Why Are My Newborn Puppies Pooping Yellow?

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puppy laying on a pee pad for potty training

One common question I get as a veterinarian, is why newborn puppy poop is yellow. And is this normal? The color, consistency, and frequency of puppy poop can offer valuable insights into their overall health (View our puppy poop color chart). Let’s explore what to expect and when to seek medical care when a newborn puppy is pooping yellow.

Why is newborn puppy poop yellow? 

What is normal

When puppies are first born, they excrete what is known as meconium – a thick, sticky, greenish-black substance. As they start nursing, their stool transitions to a seedy mustard-like color and consistency. Around the third or fourth week, as solid foods are introduced, stools should gradually turn brown, resembling adult dog poop. At this time, the consistency of the stool will also become more firm. 

Newborn puppies often defecate after every feeding, which can be as frequently as every 2 hours. As they grow older, the frequency may decrease. During the first few weeks, puppies are also unable to poop or pee on their own. The mother stimulates them by licking their abdomen and genital areas, prompting bowel movements and urination.

Here is a picture of typical puppy poop – it is yellow in color and soft but not watery in consistency. 

What is not normal

In terms of color, there can be many variations, and some may indicate an underlying health issue.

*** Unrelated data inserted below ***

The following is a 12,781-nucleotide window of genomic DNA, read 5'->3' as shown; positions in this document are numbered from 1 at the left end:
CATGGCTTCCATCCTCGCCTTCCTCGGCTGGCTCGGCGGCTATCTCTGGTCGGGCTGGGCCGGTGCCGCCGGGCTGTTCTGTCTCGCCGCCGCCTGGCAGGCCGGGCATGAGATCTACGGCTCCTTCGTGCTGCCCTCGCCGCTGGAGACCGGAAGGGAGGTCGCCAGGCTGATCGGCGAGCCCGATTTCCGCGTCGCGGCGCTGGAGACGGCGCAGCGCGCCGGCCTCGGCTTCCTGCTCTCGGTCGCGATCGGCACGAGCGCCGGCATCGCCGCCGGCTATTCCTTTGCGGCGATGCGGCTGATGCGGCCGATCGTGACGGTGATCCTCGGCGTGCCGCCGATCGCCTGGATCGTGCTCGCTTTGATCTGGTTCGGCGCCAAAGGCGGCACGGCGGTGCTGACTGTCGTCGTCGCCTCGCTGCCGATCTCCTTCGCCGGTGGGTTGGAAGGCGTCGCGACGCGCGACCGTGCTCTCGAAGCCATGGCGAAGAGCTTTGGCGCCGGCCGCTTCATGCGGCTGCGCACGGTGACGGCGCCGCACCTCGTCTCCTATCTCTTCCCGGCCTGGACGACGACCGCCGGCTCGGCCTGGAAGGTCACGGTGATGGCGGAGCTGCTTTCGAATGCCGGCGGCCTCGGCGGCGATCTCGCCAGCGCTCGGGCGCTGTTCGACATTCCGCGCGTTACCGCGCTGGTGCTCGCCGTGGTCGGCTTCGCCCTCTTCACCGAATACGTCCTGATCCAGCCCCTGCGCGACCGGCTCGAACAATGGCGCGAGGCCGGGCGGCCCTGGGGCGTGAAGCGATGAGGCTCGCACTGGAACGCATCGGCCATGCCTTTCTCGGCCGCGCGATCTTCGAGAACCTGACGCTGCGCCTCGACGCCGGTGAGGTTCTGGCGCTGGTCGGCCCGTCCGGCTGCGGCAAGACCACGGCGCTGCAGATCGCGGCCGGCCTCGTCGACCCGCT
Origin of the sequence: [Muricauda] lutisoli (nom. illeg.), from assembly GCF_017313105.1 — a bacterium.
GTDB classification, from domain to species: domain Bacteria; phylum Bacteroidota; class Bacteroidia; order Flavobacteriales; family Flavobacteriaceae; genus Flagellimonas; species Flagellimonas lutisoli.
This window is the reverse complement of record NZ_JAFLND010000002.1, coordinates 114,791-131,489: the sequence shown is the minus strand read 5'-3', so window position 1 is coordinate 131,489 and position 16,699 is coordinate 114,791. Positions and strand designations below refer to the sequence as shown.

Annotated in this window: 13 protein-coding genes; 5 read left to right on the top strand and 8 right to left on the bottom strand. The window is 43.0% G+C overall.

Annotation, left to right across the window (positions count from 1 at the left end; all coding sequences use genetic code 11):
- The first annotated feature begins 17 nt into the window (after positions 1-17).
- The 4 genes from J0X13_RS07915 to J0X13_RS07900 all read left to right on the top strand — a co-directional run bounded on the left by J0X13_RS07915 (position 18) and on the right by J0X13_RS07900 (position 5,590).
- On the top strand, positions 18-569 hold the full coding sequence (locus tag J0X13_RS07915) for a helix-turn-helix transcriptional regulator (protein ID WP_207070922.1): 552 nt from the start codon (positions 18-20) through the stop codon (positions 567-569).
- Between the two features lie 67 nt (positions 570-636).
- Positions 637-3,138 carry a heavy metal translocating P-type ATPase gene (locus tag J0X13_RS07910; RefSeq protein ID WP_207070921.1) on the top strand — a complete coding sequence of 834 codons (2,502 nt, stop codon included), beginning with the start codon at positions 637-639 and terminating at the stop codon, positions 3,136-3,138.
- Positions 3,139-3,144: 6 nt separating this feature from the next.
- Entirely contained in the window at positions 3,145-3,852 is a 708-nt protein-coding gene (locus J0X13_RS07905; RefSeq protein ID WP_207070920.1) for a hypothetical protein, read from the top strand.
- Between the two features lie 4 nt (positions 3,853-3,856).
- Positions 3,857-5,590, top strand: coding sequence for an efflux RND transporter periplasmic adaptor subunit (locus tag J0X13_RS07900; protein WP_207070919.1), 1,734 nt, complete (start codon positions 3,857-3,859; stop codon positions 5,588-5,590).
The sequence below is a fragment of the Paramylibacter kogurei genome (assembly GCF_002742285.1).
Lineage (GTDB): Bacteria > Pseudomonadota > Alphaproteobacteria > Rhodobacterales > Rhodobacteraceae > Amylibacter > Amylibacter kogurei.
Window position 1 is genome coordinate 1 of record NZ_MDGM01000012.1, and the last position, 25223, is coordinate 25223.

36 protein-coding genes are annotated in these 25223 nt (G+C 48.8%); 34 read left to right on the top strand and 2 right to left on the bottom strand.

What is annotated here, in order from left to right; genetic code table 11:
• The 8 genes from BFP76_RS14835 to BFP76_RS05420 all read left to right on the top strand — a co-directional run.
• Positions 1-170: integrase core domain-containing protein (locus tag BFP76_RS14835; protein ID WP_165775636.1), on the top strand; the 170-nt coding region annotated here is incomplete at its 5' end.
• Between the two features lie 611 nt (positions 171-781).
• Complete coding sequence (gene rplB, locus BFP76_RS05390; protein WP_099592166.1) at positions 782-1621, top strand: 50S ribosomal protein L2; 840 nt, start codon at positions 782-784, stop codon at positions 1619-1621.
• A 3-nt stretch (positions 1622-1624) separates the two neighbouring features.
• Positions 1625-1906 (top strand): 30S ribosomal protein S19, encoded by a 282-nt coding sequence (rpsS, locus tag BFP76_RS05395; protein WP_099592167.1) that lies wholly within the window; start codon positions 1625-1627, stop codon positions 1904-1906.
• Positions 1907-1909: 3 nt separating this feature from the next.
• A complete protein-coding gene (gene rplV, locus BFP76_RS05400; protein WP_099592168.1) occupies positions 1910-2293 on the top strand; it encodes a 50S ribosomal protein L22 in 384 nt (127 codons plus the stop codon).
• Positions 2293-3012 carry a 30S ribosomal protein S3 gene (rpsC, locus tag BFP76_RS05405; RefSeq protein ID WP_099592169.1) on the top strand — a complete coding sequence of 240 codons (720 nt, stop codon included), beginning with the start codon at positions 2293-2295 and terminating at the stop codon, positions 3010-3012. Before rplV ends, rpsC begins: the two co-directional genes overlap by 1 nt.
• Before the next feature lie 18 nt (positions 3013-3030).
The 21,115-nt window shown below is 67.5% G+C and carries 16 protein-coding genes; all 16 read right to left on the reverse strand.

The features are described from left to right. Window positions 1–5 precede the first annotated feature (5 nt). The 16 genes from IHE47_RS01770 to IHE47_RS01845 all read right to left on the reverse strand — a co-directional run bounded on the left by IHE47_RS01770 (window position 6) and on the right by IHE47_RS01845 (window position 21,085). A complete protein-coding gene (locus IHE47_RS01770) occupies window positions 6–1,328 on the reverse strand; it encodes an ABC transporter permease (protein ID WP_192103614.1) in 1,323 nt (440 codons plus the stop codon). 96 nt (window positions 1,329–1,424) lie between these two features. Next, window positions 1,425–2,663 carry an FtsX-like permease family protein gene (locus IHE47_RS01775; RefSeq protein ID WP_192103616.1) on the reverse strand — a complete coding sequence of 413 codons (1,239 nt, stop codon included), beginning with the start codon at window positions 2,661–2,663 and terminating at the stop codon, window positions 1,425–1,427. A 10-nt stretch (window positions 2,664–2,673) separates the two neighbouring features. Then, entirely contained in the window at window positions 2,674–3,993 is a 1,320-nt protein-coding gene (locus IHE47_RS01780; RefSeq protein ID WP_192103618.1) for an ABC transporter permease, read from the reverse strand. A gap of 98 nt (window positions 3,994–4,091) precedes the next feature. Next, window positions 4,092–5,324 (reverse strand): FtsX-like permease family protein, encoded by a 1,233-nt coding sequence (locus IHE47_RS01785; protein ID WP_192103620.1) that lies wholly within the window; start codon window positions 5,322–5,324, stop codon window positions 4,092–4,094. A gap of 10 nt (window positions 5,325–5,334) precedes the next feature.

• Black, tarry stools: This condition, known as melena, can indicate the presence of digested blood, suggesting bleeding in the upper gastrointestinal tract. Read our article about puppies with black poop.
  • Red streaks: Visible blood can mean bleeding in the lower intestines or anal area.
  • Green stool: Might indicate a viral, bacterial, or parasitic infection. 
  • Pale or white stools: Can be a sign of malabsorption or other gastrointestinal disease. 
  • Consistently yellow stools: While yellow stools are normal for very young puppies, persistently yellow stools in older puppies might indicate a liver issue or infection. 

The following signs are also considered abnormal:

  • Consistency: Poop that is very dry or in the form of hard pellets can indicate dehydration or constipation. On the other hand, lose or watery stools may be due to infection, parasites, or other gastrointestinal issues
  • Presence of foreign objects: Bits of toys, plastic, or other non-food items indicate that the puppy is consuming things it shouldn’t. This can lead to gastrointestinal blockages or other complications if not addressed.
  • Effort and pain: If a puppy seems to strain excessively, yelps, or shows other signs of pain while defecating, you should seek care from your vet.